END Gloria Deo

1 posted on 09/14/2007 7:23:52 PM PDT by aahistory
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To: aahistory

Welcome to FR.

2 posted on 09/14/2007 7:24:47 PM PDT by humblegunner (©)
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To: aahistory
Before we can decide whether AA is a religion, it would help to have a definition of religion, especially as used in the term "establishment of religion." Do the courts bother to provide such a definition?
3 posted on 09/14/2007 7:41:39 PM PDT by Logophile
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To: humblegunner
Interesting set of quotes ~ guess they prove that the founders of AA had some religious guidance.

That doesn't create a religion though. Lots of secular types, even unbelievers, do receive and accept religious guidance of all sorts all the time.

MOre likely we have a drunk here who wants to use the old "But AA is a religion" copout as an excuse to not clean up his act.

4 posted on 09/14/2007 8:05:17 PM PDT by muawiyah
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To: aahistory
This is all very well and good, however....

One—Our common welfare should come first; personal recovery depends upon A.A. unity.

Two—For our group purpose there is but one ultimate authority—a loving God as He may express Himself in our group conscience. Our leaders are but trusted servants; they do not govern.

Three—The only requirement for A.A. membership is a desire to stop drinking.

Four—Each group should be autonomous except in matters affecting other groups or A.A. as a whole.

Five—Each group has but one primary purpose—to carry its message to the alcoholic who still suffers.

Six—An A.A. group ought never endorse, finance or lend the A.A. name to any related facility or outside enterprise, lest problems of money, property and prestige divert us from our primary purpose.

Seven—Every A.A. group ought to be fully self-supporting, declining outside contributions.

Eight—Alcoholics Anonymous should remain forever nonprofessional, but our service centers may employ special workers.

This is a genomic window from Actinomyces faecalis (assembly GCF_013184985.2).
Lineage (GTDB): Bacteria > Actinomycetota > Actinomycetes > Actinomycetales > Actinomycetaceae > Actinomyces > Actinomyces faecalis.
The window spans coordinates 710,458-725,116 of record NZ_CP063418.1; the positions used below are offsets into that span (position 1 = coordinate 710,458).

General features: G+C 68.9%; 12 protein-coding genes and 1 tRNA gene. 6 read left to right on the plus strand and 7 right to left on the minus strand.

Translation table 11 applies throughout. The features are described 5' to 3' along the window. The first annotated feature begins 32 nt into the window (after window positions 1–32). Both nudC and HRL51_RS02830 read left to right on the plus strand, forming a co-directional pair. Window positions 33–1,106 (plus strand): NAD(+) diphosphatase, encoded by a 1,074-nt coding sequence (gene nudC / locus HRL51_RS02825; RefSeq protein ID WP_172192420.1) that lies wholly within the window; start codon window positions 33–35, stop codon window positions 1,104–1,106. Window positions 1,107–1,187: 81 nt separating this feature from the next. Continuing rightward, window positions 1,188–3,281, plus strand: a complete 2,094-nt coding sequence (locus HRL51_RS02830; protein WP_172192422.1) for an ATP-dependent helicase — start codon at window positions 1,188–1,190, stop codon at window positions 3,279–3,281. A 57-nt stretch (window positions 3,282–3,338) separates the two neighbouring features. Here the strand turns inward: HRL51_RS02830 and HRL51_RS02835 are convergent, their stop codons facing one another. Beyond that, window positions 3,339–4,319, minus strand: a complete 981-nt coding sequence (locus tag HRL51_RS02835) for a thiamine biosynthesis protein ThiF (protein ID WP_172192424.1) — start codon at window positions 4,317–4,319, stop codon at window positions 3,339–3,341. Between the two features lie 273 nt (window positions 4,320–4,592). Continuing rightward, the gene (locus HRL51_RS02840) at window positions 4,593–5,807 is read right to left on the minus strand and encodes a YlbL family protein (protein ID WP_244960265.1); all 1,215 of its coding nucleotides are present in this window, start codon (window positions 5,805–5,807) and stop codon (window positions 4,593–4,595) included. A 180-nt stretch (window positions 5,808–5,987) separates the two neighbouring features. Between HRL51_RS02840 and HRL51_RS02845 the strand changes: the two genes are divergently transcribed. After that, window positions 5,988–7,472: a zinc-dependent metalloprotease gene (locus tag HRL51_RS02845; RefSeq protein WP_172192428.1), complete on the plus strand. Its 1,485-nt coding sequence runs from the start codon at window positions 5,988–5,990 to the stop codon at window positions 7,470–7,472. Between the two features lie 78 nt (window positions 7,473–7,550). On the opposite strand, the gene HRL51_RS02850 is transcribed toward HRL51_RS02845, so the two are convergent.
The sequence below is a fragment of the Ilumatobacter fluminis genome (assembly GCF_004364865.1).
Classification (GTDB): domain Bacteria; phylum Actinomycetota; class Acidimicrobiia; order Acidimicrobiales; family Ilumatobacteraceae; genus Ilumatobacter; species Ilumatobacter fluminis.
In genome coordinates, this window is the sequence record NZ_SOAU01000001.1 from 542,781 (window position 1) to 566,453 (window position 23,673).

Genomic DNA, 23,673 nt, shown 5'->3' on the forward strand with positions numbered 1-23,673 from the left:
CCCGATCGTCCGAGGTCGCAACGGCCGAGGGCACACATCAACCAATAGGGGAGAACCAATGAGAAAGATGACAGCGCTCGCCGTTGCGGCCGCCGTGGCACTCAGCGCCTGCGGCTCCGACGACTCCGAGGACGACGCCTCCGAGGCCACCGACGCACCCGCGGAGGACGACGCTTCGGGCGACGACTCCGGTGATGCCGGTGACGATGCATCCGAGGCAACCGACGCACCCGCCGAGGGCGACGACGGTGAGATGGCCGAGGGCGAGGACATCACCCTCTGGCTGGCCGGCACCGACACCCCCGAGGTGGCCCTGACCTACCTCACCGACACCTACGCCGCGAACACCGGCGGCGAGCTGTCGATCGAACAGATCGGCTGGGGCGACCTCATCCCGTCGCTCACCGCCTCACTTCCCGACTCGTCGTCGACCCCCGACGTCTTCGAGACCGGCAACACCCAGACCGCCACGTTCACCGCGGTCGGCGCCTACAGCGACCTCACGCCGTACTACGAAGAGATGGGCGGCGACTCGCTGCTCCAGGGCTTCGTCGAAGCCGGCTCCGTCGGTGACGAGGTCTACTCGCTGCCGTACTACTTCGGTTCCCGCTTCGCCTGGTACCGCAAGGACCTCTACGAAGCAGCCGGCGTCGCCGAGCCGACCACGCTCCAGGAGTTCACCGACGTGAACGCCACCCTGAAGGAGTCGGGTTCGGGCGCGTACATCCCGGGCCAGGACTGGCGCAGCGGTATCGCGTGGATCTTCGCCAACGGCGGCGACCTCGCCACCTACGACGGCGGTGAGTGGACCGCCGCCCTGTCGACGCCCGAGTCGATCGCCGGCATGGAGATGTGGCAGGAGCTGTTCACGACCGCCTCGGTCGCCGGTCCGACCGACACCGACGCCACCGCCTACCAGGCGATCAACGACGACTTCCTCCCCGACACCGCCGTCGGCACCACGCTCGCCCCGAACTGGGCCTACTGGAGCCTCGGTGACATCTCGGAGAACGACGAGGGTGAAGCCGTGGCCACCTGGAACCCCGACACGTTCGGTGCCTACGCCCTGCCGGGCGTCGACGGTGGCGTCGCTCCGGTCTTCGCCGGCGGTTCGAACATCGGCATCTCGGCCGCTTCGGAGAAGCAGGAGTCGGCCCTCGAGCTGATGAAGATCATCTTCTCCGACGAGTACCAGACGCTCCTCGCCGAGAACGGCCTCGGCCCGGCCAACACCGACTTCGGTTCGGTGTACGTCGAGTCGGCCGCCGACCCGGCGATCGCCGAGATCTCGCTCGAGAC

Nine—A.A., as such, ought never be organized; but we may create service boards or committees directly responsible to those they serve.

Ten—Alcoholics Anonymous has no opinion on outside issues; hence the A.A. name ought never be drawn into public controversy.

Eleven—Our public relations policy is based on attraction rather than promotion; we need always maintain personal anonymity at the level of press, radio and films.

Twelve—Anonymity is the spiritual foundation of all our Traditions, ever reminding us to place principles before personalities.

5 posted on 09/14/2007 8:16:51 PM PDT by angkor ("Everyone is super stoked on me, even if they don't know it." - Al Gore, South Park 10.6)
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To: aahistory

And the purpose of all this information is?

6 posted on 09/14/2007 9:30:09 PM PDT by ImpBill ("America ... Where are you now?" --Greg Adams--Brownsville, TX --On the other Front Line)
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To: muawiyah
Perhaps not a drunk, but some soul who has run afoul of the law concerning booze and was ordered to attend AA meetings. A practice that has caused quite a bit of discontent in and amongst the good folks in AA, for quite some time now.

I still would like the poster to explain why he/she found it compelling to post this particular topic on FR! Any bets that explanation will be forth coming?

7 posted on 09/14/2007 9:35:45 PM PDT by ImpBill ("America ... Where are you now?" --Greg Adams--Brownsville, TX --On the other Front Line)
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To: ImpBill; aahistory
And the purpose of all this information is?

Newbie's first post, it's a thread, and it's a diatribe at that.


8 posted on 09/15/2007 8:09:14 AM PDT by Alex Murphy (John 3:30 "He must increase, but I must decrease.")
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To: aahistory

Did you get a DUI and get sent to AA?

9 posted on 09/15/2007 8:34:01 AM PDT by tiki
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To: ImpBill

Not after what I said ~

10 posted on 09/15/2007 9:14:35 AM PDT by muawiyah
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To: ImpBill
And the purpose of all this information? Perhaps to make it clear that the statement A.A. is spiritual, but not religious relies on a straw man argument employed intolerantly to criticize and intimidate those who share as their own experience, strength, and hope; and precisely how they found God and established their relationship with God. Since these enjoinders in the Big Book (May you find Him now; and how they established their relationship with God)are the stated objectives of the Steps and of the Big Book, it is important to let AAs speak their piece when they are sharing their own stories and victories. However, there is a strong tendency to stifle such statements by citing some irrelevant or supposedly regulatory Tradition; or by stating erroneously that A.A. is not a religion; and thereby seemingly justifying the suppression of one's heartfelt and truthful experience.
11 posted on 09/24/2007 9:32:16 PM PDT by aahistory (One purpose of understanding the irrelevance of the common "spiritual but not religious" dogma)
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To: aahistory
Like I said in a previous post, I don't think this is really the forum for this discussion. But I will add that, whatever you believe you are entitled to.

I tend to keep it all real simple.

Works for me.

Have a great day. Keep at it, you will find someone to argue with.

12 posted on 09/24/2007 9:44:40 PM PDT by ImpBill ("America ... Where are you now?" --Greg Adams--Brownsville, TX --On the other Front Line)